7. Sniff the ground
If your dog makes you see that you sniff the ground before you go to introduce yourself to another dog, you should be very happy, since it is a sign of calm from a well-mannered dog. You are trying to communicate that you are not looking for trouble or invading your personal space.
8. Walk in circles
When two dogs walk and subsequently sniff each other in circles, it is usually a very positive sign of calm between them. I know greet in a cordial and positive way.
9. Stretch out
This position can have different meanings:
- It is common to observe a dog in this position when is asking another dog to play. In this case, it will act in a cheerful and positive way, making gentle tail movements. In this case it is a friendly dog.
- However, if we observe our dog stretching while using other calming signals, such as licking his lips, wagging his tail energetically and turning his head, we have in front of a dog that politely asks for space, that we leave him alone.
10. Stay still
It usually happens when we take our dog to a new pipi-can, in which he does not know the dogs that are there. Adopt an immobile posture and allows others to sniff it without problems. It is a sign of calm that indicates that the newcomer is polite and let others know you.
Remember that, when a dog stays completely still because we are yelling or punishing him, he is not showing submissive, he is performing a defenseless posture, since he does not know what to do or where to hide so that we end the punishment. Do not forget that reaching this point is very negative and that we must not scold to our dogs, much less violently or surly.
11. It shakes
This signal indicates that the dog is quite stressed and is looking release your tension shaking off completely. Flight and other signs of calm generally follow.
12. Belly up
In this case the dog that is lying is submissive towards the other dog, either out of fear or other reasons. Is about a posture of cordiality, the dog does not look for problems.
Remember that when the dog shows its belly to us, it is not a sign of submission, but it is a sign of calm. In this case, the dog tries to convey to us that he feels full confidence in us and that we also please scratch his belly.
Urinating is undoubtedly a marking signal, but they also use it together with other dogs to get known. He wants the other dogs to know his identity and urine so that they can smell it later.
Other signs of calm
It is important to highlight that there are many signs of calm in dogs that, on occasions, go completely unnoticed. Here are some more:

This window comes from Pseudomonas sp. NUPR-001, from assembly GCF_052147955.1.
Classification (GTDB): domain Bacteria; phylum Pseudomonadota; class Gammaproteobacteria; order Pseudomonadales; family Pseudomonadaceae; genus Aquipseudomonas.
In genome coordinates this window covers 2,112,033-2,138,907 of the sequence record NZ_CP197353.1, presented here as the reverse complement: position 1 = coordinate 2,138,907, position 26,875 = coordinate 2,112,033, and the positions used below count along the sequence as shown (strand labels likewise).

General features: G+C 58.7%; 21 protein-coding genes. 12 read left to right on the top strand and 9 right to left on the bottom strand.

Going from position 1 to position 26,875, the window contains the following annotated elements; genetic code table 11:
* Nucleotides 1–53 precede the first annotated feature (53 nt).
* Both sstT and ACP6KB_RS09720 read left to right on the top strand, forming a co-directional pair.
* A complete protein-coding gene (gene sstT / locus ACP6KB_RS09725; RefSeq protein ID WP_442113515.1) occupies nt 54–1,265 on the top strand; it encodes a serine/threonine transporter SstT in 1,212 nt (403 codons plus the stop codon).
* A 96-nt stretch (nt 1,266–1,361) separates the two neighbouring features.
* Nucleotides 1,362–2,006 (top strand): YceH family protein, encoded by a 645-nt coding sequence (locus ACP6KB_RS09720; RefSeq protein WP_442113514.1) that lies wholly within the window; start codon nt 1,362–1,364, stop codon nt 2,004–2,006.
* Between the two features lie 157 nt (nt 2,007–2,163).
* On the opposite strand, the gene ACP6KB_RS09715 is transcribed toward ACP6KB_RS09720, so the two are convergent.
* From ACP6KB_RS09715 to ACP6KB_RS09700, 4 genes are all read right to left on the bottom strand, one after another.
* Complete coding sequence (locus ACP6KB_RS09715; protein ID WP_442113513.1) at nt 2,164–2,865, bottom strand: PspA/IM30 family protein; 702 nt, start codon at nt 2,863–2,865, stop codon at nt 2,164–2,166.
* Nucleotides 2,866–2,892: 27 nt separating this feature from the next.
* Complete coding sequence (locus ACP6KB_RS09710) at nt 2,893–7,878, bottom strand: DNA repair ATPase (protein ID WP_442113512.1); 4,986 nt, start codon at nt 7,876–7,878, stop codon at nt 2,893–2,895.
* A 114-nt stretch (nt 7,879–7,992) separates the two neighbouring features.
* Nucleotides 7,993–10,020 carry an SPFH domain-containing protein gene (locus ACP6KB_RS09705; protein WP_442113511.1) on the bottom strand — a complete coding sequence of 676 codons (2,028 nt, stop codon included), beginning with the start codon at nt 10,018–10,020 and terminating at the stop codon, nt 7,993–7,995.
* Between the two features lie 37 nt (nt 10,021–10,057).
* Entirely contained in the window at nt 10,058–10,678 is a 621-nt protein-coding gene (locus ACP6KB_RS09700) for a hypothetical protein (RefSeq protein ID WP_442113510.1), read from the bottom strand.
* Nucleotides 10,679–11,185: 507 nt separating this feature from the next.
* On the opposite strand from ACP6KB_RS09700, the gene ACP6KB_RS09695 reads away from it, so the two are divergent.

- Raise the front leg
- Raise the hind leg
- Look askance at
- Lie down (along with more signs of calm)
- Ears back
- Look at the ground
- Walk away
- Turn your back
- Look away
- Relaxed mouth
- Mouth slightly open
- Relaxed tail
- Tail between the legs
- Smooth tail movements
Posture of fear and aggressiveness out of fear
It is very important to know how to identify fearful behavior on our dog. This will help us to interpret your emotions in order to act correctly in all cases. Here are two postures that denote fear in the dog:
- In the first figure we can see a dog very scared. Hides tail between legs, licks his lips, shows his ears back, and maintains a hunched posture.
- In the second figure we see a dog, also fearful, but with a defensive attitudeHe shows his teeth, his limbs are stiff and his hair stands on end. We have to be very careful because a dog with defensive aggressiveness can react disproportionately, causing a lot of damage. This usually happens in situations where the dog feels cornered. It can make alert barks, in a row, fast and without pause. He will also growl, gasp, whimper, and cry.
Posture of security and offensive aggressiveness
Now we will show the body positions of a dog self-confident, very different from those mentioned above:
- In the first figure we see a dog self-confident and stable. It has a relaxed tail, its ears in a normal position and its body posture does not indicate fear.
- In this second figure we observe a dog with offensive aggressiveness. Through these red flags try to zoom out the dog, person or object that is causing the reaction. We can see the bristly hair, the wrinkled muzzle, the teeth and the very rigid and stiff limbs. The tail is usually upward. Usually makes a short, high-pitched bark, which expresses annoyance at the situation they are experiencing.
Stereotypy or compulsive behavior
It is a repetitive movement and no apparent function performed by the dog when faced with a specific stimulus, usually to relieve stress It is ritualized, repetitive and extends over time. If left untreated, these types of behaviors tend to become chronic and very difficult to treat. It can be due to an illness, a behavior problem, or both. Generally we tend to observe dogs that are compulsively chasing each other's tail, but there are many other stereotypies in dogs.